Abu Dhabi, UAEThursday 17 October 2019

Syrian residents return to Homs to find homes in ruins

The pullout from the Old City leaves the rebels confined to a single district on the outskirts of the central city, once “the capital of the revolution” against President Bashar Al Assad.
A woman carries items from her home following a ceasefire between rebels and forces loyal to Syria’s President Bashar Al Assad in Homs. Khaled Al Hariri / Reuters / May 9, 2014
A woman carries items from her home following a ceasefire between rebels and forces loyal to Syria’s President Bashar Al Assad in Homs. Khaled Al Hariri / Reuters / May 9, 2014

HOMS, SYRIA // The last Syrian rebels left Homs’ Old City on Friday under an evacuation deal that hands the government a symbolic victory, as civilians began trickling back in to find neighbourhoods in rubble.

The pullout from the Old City leaves the rebels confined to a single district on the outskirts of the central city, once “the capital of the revolution” against President Bashar Al Assad.

As troops moved in to clear the Old City of explosives, hundreds of civilians began returning to see what remained of their homes in a Christian district within the area that has been under nearly daily bombardment during a two-year siege by Mr Al Assad’s forces.

Many were shocked, with tears in their eyes, as they climbed over debris to inspect the ruins.

“I came to check on my house, but I couldn’t find it. I didn’t find a roof, I didn’t find walls. I only found this coffee cup, which I will take with me as a souvenir,” said a 45-year-old who returned with her husband.

Imad Nanaa, 52, was more fortunate. He returned to check on his home for the first time in almost three years, and miraculously, he found it almost intact.

Speaking nervously and hurriedly because he wanted to leave the area as quickly as possible, Mr Nanaa said he was looking forward to return with his family as soon as the army allowed it.

“This deal has saved us from more blood and destruction,” he said of a deal that allowed the safe passage of more than 2,000 people, mainly rebels, out of the Old City.

People returning had to hand over their IDs to the troops upon entering the formerly rebel-held districts. The soldiers then returned the papers as the people filed out later.

One man walked out with a guitar under his arm. A woman emerged from her home carrying a stack of photo albums.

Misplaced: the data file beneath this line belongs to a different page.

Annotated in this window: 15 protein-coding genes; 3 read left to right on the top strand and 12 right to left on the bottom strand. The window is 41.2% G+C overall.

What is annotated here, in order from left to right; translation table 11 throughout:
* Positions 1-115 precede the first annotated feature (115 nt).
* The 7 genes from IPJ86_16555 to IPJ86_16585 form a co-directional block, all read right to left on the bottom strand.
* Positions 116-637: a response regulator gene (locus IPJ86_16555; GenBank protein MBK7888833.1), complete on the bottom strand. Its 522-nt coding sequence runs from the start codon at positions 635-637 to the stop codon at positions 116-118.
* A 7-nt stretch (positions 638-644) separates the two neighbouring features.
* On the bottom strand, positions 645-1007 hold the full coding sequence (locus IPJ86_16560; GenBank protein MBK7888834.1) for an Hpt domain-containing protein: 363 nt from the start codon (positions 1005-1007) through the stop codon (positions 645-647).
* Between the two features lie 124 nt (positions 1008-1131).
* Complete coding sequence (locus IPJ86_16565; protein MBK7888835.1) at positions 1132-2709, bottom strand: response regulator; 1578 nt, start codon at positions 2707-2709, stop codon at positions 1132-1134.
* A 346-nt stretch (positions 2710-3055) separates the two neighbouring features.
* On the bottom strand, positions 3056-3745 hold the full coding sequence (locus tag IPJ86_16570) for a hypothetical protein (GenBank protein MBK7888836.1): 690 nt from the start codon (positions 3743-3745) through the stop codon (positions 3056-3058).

“I have nothing left for me to remember so I brought these photos,” Fadia Al Ahmar, said. “My house was destroyed.”

The staggering scale of destruction in the area spoke to the ferocity of the fighting.

City blocks were pounded into an apocalyptic vista of grey, hallow facades of blown-out buildings. The charred, crumpled carcasses of cars provided an occasional figure on streets strewn with rebar and shattered concrete bricks.

In the Maljaa neighbourhood, every building was damaged, even cars that were parked inside. An eight-story building was flattened into a pile of rubble. Shop fronts were pancaked. Walls of apartment blocs were blasted with holes from artillery and tank shells.

The final convoy of rebels withdrew after a day-long delay blamed on fighters in northern Syria blocking an aid convoy destined for two pro-regime towns besieged by opposition fighters in Aleppo province.

The aid delivery was also part of the deal.

The Homs governor Talal Al Barazi said “we have completed the evacuation of armed men from the Old City of Homs”, referring to the withdrawal, which began on Wednesday.

At least 1,630 people, mostly rebels, had already left under the landmark deal, which also saw opposition fighters elsewhere in the war-torn country release dozens of women, children and soldiers taken hostage months earlier.

But seven buses carrying the last 250 rebels were stopped on Thursday because Islamist fighters not involved in the deal blocked the pledged flow of food supplies into the Shiite towns of Nubol and Zahraa in Aleppo province, said the Syrian Observatory for Human Rights.

The last rebels were finally allowed to leave on Friday, as the aid convoys arrived in Zahraa, said the Observatory director Rami Abdel Rahman.

This was not the first deal between the government and the rebels, as a number of ceasefires have been agreed on the outskirts of Damascus.

But it was the first time that rebel fighters have withdrawn from an area they controlled after an accord.

It was also the first time Syria’s rebels and security agencies sign a deal after negotiations supervised by the ambassador of key Damascus ally Iran.

The government allowed the remaining rebels in Homs to pull out with their personal weapons in return for the release of 40 Alawite women and children, an Iranian woman and 30 soldiers held hostage by rebels elsewhere in Syria.

The Observatory said all the hostages had been released by Thursday afternoon.

Abu Wissam, a rebel fighter being evacuated from the city centre, bemoaned the outside interests now at play in a conflict that began as an Arab Spring-inspired protest movement.

“Now, everyone is moved like pawns in a chess game” between regional and international powers, he said.

There have been many sieges imposed by both sides in the three-year-old conflict but that of the Old City of Homs has been by the far longest.

Some 2,200 people were killed as near daily bombardment reduced the area to ruins.

The rebel pullout comes less than a month before a controversial presidential election, described as a farce by Western governments and the opposition, that is expected to return Assad to office.

* Agence France-Presse with additional reporting by Associated Press

Updated: May 9, 2014 04:00 AM

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